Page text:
VaBank — Visual Analytics for Banking Transactions

To analyse and detect fraudulent patterns in banking transactions, most fraud analysts use spreadsheets which makes the overall process time-consuming and complex. In this project, we propose a visualization tool that aims to ease the analysis of banking transactions over time and the detection of the transactions’ topology and of suspicious behaviours. Our main contributions are: (i) a user-centred visual tool, developed with the aid of fraud experts; (ii) a method that characterises the transactions topology through a self-organising algorithm; (iii) the visual characterisation of transactions through complex glyphs; and (iv) a user study to assess the tool effectiveness.


The tool


Figure 1

Transaction History view and its components.


VaBank is divided into three views: the transaction history, the transactions topology, and the transactions relations. The first arranges all transactions by time and amount. The last two display the results of a SOM algorithm in a grid and through a force-directed graph, respectively. All views have access to a GUI panel (Fig.1, A).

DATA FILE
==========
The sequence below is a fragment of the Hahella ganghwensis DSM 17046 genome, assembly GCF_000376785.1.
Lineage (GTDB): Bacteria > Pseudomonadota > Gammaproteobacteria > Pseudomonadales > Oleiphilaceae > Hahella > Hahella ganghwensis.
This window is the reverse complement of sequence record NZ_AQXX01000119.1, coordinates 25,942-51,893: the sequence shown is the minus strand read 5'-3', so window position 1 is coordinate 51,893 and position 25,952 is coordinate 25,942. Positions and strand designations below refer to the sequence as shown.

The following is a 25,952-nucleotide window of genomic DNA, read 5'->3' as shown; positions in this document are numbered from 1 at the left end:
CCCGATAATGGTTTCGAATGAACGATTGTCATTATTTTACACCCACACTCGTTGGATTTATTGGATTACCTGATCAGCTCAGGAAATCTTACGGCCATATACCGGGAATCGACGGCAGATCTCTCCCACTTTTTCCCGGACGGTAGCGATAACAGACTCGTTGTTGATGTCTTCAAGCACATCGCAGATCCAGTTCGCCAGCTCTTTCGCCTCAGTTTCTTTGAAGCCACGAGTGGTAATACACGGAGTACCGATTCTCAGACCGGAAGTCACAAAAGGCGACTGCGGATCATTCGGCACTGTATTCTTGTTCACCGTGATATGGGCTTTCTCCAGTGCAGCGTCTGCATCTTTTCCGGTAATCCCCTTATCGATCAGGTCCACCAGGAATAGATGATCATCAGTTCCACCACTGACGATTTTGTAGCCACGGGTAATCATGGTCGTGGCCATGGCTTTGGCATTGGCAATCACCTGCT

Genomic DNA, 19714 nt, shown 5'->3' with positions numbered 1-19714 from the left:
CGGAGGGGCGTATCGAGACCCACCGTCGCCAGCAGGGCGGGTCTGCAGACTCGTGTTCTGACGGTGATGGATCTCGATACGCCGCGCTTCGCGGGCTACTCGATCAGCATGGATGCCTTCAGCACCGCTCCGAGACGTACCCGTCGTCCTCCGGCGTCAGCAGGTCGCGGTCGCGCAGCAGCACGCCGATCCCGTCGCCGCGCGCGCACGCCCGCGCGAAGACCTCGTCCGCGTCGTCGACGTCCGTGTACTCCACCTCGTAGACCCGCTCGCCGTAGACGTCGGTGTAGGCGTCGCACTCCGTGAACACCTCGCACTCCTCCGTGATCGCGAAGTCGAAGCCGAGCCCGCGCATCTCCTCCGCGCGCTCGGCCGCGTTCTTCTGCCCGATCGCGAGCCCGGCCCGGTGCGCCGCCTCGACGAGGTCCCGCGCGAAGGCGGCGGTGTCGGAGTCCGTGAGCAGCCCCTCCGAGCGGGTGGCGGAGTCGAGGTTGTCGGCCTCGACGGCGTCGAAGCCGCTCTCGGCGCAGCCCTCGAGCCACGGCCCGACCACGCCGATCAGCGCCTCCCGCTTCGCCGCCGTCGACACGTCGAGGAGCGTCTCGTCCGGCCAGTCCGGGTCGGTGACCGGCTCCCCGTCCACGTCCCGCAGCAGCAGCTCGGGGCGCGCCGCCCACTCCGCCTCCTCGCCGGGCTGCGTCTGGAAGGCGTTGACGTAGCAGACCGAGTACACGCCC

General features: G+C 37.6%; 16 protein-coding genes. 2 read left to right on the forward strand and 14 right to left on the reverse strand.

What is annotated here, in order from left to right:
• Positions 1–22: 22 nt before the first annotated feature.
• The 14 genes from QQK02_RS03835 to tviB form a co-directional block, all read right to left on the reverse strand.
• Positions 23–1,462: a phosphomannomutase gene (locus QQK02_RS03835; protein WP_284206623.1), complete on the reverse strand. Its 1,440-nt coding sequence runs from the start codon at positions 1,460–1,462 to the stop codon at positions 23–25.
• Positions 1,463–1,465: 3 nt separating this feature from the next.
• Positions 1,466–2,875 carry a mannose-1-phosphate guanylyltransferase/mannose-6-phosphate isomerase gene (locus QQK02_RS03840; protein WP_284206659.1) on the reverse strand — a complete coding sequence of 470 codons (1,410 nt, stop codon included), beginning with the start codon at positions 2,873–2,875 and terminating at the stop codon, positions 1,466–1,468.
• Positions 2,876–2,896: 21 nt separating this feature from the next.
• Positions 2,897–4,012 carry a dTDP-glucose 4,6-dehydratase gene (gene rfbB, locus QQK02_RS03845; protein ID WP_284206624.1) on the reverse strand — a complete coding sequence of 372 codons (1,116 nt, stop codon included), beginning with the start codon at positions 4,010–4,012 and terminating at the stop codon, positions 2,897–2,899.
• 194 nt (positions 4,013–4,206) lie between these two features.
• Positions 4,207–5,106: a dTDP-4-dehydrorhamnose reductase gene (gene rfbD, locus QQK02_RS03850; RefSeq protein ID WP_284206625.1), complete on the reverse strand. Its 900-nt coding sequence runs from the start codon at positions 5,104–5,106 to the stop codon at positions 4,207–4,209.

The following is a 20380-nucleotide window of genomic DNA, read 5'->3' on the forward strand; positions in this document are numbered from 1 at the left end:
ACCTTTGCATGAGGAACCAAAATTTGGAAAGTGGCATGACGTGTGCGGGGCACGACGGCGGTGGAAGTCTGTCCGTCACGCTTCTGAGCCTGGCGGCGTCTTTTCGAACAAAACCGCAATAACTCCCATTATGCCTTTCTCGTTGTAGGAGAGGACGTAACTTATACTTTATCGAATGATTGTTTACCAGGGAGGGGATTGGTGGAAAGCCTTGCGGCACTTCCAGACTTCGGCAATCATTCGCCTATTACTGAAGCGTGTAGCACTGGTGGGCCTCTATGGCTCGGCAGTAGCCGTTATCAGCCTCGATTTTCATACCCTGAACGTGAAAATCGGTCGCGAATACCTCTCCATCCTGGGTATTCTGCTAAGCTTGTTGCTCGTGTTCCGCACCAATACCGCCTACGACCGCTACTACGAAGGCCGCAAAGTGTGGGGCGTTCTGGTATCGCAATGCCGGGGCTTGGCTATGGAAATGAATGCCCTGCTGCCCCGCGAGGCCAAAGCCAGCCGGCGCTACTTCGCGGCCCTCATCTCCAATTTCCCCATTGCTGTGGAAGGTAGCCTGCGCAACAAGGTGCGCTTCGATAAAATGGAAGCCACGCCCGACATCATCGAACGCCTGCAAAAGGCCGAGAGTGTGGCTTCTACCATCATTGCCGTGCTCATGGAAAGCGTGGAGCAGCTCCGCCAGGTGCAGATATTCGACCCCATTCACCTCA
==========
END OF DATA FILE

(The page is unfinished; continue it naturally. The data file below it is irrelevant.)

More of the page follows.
In the Transaction History view, the main representation, which occupies more canvas space, is the the transaction matrix (Fig.1, B). It divides the space in different ranges of amounts on the y-axis and temporal values on the x-axis. The transactions, represented as glyphs according to their characteristics (Fig.2) are then distributed by the cells of the matrix, according to their date and amount. If more than one transaction with the same characteristics occur within the same cell, they are aggregated and its glyph grows in size.


Figure 2

Glyph elements that characterise each transaction (side A) and timeline bar composition and respective colour ranges (side B)


In the bottom and right sides of the matrix, histograms are drawn to show the total number of transactions per column and row, respectively (Fig.1, B and C). The histogram’s bars are coloured according to the number of transactions: the darker, the higher the number of transactions. By hovering each bar, the total number of transactions is shown. In the bottom right corner of the matrix area, we draw a small matrix of glyphs that represents the result of a SOM algorithm, concerning: amount, transaction type, and fraud (Fig.1, C). With this, we aim to enhance the understanding of typical/atypical transactions.